To respond to the need to collect, analyse and use data on persons with disabilities in humanitarian action, HI has been implementing a project, funded by the UK Department for International Development, to test and assess the use of the WGQs in humanitarian action. An action-research was carried out with over 30 humanitarian partners in Jordan, the Democratic Republic of Congo and the Philippines, with the evidence used to develop learning materials.

 

Development of a learning toolkit for humanitarian actors:

In addition to the findings of the action-research, HI gathered inputs from over 30 humanitarian organisations working in 22 countries to inform the design of the learning toolkit. Specific focus was given to the development of open source materials that would be accessible with screen readers, on mobile phones, and in hard to reach locations. The content was then informed by selected subject matter experts in inclusive humanitarian action and data collection.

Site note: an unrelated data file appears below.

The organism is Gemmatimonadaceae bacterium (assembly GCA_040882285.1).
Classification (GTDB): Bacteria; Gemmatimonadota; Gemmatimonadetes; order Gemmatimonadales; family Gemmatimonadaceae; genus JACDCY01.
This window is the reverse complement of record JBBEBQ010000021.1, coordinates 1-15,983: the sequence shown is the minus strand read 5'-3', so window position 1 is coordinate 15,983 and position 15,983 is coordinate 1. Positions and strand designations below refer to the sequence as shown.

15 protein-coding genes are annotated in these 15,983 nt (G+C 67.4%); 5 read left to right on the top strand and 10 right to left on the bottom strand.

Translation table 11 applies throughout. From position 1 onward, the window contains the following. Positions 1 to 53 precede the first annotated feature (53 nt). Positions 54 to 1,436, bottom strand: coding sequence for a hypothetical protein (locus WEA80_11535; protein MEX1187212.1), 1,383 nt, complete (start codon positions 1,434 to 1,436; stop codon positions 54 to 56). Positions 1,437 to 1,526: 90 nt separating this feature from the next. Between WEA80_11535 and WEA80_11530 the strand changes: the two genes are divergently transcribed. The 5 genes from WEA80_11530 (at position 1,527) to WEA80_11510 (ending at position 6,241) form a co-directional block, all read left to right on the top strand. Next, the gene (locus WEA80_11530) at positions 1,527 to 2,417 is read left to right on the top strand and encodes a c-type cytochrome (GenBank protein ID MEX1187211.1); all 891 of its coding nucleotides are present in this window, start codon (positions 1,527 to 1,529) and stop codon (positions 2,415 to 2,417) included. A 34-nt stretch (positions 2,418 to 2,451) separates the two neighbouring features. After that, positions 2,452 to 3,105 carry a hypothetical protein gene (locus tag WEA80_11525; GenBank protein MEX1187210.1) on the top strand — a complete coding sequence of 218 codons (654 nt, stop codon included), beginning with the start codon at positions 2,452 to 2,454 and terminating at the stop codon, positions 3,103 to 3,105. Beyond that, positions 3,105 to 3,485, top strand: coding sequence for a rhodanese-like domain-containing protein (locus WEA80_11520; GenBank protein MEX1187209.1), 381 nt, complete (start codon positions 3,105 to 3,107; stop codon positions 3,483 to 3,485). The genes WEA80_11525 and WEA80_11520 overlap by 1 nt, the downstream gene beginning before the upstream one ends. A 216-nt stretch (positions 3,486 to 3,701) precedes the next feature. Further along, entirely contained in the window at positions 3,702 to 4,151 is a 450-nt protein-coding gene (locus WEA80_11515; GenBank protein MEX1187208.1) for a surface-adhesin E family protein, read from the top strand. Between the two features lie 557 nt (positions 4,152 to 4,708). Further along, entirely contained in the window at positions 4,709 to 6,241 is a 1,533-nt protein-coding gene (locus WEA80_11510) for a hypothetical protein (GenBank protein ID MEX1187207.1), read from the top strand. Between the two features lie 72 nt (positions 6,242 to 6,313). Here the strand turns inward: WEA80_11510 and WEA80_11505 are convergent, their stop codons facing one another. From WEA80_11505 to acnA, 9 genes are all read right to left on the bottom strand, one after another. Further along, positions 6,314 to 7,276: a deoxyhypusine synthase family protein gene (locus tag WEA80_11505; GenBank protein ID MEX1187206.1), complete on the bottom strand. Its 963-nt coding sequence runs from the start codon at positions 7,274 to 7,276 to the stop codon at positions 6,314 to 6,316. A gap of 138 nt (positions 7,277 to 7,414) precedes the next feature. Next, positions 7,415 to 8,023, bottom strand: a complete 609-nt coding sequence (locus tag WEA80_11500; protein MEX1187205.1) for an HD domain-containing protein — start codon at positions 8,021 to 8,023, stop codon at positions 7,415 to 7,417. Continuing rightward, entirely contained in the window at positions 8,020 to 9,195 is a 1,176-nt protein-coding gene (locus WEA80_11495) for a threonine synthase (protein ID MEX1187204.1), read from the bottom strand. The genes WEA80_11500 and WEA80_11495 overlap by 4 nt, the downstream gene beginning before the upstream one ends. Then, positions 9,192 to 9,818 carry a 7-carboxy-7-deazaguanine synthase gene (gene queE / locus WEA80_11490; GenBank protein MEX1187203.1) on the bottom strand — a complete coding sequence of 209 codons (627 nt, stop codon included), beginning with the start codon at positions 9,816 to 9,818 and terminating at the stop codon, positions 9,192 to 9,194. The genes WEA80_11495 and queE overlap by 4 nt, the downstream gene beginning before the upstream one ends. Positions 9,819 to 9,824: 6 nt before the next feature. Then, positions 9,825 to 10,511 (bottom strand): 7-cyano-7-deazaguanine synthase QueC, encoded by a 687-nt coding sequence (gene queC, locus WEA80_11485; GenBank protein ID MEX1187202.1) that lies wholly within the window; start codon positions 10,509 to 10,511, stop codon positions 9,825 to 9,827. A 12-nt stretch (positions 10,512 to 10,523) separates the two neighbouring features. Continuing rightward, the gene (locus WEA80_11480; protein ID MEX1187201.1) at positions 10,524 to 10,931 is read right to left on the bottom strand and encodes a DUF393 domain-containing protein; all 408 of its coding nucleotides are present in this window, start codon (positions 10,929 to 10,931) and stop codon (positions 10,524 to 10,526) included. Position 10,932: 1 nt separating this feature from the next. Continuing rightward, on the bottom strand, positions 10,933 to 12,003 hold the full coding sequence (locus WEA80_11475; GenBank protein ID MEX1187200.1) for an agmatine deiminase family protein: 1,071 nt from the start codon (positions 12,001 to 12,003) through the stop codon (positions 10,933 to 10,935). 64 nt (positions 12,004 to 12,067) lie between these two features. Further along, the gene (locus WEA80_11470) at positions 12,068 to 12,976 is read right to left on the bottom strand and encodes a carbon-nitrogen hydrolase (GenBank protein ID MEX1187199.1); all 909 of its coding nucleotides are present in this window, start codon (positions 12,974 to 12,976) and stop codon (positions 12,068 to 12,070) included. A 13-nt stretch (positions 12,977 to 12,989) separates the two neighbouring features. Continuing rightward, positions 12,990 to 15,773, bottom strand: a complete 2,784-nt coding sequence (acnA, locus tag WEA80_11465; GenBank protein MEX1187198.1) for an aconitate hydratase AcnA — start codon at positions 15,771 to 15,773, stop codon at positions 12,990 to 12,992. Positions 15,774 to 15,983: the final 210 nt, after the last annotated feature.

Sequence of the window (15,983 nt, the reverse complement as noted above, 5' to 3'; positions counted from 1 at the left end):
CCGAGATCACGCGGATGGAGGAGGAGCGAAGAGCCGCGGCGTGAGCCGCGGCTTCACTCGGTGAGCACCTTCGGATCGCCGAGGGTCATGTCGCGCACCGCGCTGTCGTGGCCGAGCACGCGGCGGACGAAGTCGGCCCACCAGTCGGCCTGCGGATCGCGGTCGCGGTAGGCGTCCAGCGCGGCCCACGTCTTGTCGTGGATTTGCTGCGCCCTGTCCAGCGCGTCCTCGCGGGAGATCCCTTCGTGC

What is included in the toolkit?

An e-learning on Collecting Data for the Inclusion of Persons with Disabilities in Humanitarian Action – The Application of the WGQs providing an entry point for humanitarian actors who would like to understand how to plan for and use the WGQs.

A Training Pack for enumerators giving guidance, session plans and activities to deliver training on using the WGQs (developed in collaboration with RedR UK).

Supporting resources providing practical guidance on the application of the WGQs in humanitarian contexts.

 

Who is this for?

The toolkit is tailored to a full range of humanitarian actors who would like to understand how to use the WGQs in their own work and organisations. The content has also been designed to provide technical guidance for programme and technical staff: with a practical focus on different topics relevant for the use of the WGQs –from the human rights based approach that underpins them, to their planning, use and the analysis of the data produced.

 

Where is the Toolkit available?

The e-learning is available now on disasterready.com and on Kayaconnect.org (accessible for mobile phones and tablets). Organisations interested in hosting the e-learning are welcome to contact the project team members. Toolkit resources and more information about the project are available for download in the project webpage.